When you think about it, tonkatsu is really simple. You get pork, dip in in panko, and then fry it. It’s a very easy concept that Filipinos can comprehend — easier than let’s say Ramen. Katsu places will really fly here in the land of lechon kawali-loving people.  Yabu is practically a staple now in our restaurant rotation, but Yabu is nothing when you have the lucky chance to try out KYK in Japan.

KYK Porta Dining, Kyoto Station, Kyoto, JapanKYK Porta Dining, Kyoto Station, Kyoto, Japan

I don’t know what kind of angels raised the pig that I had for my Katsu meal there, but it really tasted like the pork was lullabied by cherubs to sleep and massaged daily by glorious winged creatures.  The panko tasted fresh, and the meat looked perfect — cooked thru but still pink and juicy. It tasted insane. It is both life changing and life affirming at the same time. When the Japanese can make you something to eat like this on the cheap (well, relatively — everything is expensive in Japan), and in 10 minutes, it’s a good time to be alive.

That. And Japanese white rice. The Japanese — they know their rice.

 


Tonkatsu KYK
Porta, Kyoto Station,
Kyoto, Japan

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Tambai | Food on Sticks and Makati Hipsters.

Tambai | Food on Sticks and Makati Hipsters.

Tambai

Williamsburgos. 

The first time I stumbled upon that in the internet, I was simultaneously amused and in need to punch somebody in the face. The area they were referring to was that of Brgy. Poblacion in Makati, short of Brgy. Bel Air, just about where Soms and this little taco roll up cart is. Williamsburgos is a portmanteau (wow, big word) of this gentrified (stop it) neighborhood, now home to hipsters of Brooklyn and P. Burgos. P Burgos is that seedy street you pass by on the way to Rockwell, also known as the red light district of Makati — home to midget boxing. I was amused because, hats off, that was witty. I was severely annoyed because one, the area they were actually alluding to was a tad off burgos and two, hipsters who appoint themselves hipsters are not actually hipsters.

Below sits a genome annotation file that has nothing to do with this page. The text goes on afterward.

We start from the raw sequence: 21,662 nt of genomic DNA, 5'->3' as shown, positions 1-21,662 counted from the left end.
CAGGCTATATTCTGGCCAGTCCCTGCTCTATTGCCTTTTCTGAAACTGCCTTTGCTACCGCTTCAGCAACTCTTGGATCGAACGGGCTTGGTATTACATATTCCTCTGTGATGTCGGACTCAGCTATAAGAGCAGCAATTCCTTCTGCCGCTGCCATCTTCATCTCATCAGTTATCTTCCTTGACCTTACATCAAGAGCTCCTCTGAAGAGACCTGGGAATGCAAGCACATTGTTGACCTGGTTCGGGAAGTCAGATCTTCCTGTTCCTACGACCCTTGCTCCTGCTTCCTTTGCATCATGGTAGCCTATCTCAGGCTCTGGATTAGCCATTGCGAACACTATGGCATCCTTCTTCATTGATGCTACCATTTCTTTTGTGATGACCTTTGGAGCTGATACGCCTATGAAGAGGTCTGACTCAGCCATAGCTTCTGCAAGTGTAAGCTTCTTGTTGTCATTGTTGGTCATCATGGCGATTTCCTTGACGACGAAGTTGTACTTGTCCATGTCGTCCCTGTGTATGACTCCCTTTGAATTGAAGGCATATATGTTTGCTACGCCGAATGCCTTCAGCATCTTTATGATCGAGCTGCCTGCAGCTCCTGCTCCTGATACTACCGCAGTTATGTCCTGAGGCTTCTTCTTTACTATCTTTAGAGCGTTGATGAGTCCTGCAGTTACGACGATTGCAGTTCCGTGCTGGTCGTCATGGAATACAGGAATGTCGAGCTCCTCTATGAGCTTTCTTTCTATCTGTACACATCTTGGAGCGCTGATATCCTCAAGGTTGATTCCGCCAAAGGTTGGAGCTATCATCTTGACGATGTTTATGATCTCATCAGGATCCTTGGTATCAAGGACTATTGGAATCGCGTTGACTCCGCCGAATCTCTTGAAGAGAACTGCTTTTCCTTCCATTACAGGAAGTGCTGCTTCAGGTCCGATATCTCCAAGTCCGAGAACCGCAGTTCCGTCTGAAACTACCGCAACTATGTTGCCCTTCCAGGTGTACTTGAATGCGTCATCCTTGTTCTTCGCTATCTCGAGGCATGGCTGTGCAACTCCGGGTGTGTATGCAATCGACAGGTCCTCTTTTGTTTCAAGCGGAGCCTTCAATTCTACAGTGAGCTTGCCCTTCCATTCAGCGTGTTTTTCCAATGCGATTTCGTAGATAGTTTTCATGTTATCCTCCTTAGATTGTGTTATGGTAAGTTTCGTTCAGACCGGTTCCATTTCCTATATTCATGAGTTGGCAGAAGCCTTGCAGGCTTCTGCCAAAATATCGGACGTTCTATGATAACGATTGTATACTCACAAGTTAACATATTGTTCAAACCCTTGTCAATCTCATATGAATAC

I cant even.

In the rare times I happen to be in Makati these days, I’d probably geo-tagged myself here. I can endure a couple of hours on the road for food, and this area has good food and for good food, the mantra is (all together now) “yes, willing to wait.”. Miraculously, we’ve never waited for a table in El Chupacabra. Good timing, I suppose, because the moment we grab the last available table, a crowd seems to huddle up in this area of Felipe St. People were starting to build up in front of El Chupacabra as well this one humid Saturday night before the big fight, but as much as the mere idea of sisig tacos makes my mouth water, I must resist. We were warding off cabin fever, and we travelled from QC to here from a day of being cooped up at our little home with the purpose of trying out Tambai.

Tambai is this little storefront restaurant that serves up Japanese style yakitori. There’s nothing much to the place: there are stools and small wooden tables upfront and at the garage they opened up for additional seating space. It’s alfresco, like much of the eating places in Felipe St. It’s basically a place, like the namesake, where you hang out… if you have a nice budget. It’s not cheap, so let me just get that idea out of the way. It’s alfresco, you sit on stools on a sidewalk, and you eat pricey food on sticks.

In my line of work, we call this “Luma-lifestyle.” Visit us as HQ and bring donuts and I’ll explain the concept. Writing it here will not win me friends.

Tambai TambaiTambai 3

Yakitori is a familiar concept to Filipinos, we just call it by a lot of names. Every major city now has Korean barbecue places with unlimited pork belly, and we have our local, street side, drenched in ketchup and cooking oil meat, chicken, and all the innards you can possibly cook barbecue. Yakitori is simple: unlike Korean bbq, the chef cooks it for you, and unlike our street corner bbq, you depend on good ingredients and not on the secret sauce because well, Japanese — the simpler, the more efficient, the better.

I have tried this one Yakitori fast casual place, mostly found in upscale food courts and I didn’t like it. Mostly because it adapted to the Filipino palate: they bathed everything in teriyaki sauce and everything was too sweet. Now Tambai — Tambai has good yakitori. But yeah, get ready to be a little spendy.

Tambai YakitodoTambai Soft Shell Crab

Recommendations: For the big sticks (Laki-Tori, fine, witty) , get the US beef rib finger. It’s tender, cooked to a tee just so it has just enough fight and be filling with your choice of rice (I got the Japanese rice; J, the kimchi rice). Since Makati is far, and we’re not in the area that often, we got the Yakitodo platter, which is basically everything they have on the small sticks menu. But when you visit, do not, and I repeat, do not miss the soft shell crab. You won’t get your money’s worth in size, but expect to get in happiness. And there, my friend, is where it counts.

 

 

Tambai
5779 Felipe Street
Brgy. Poblacion, Makati City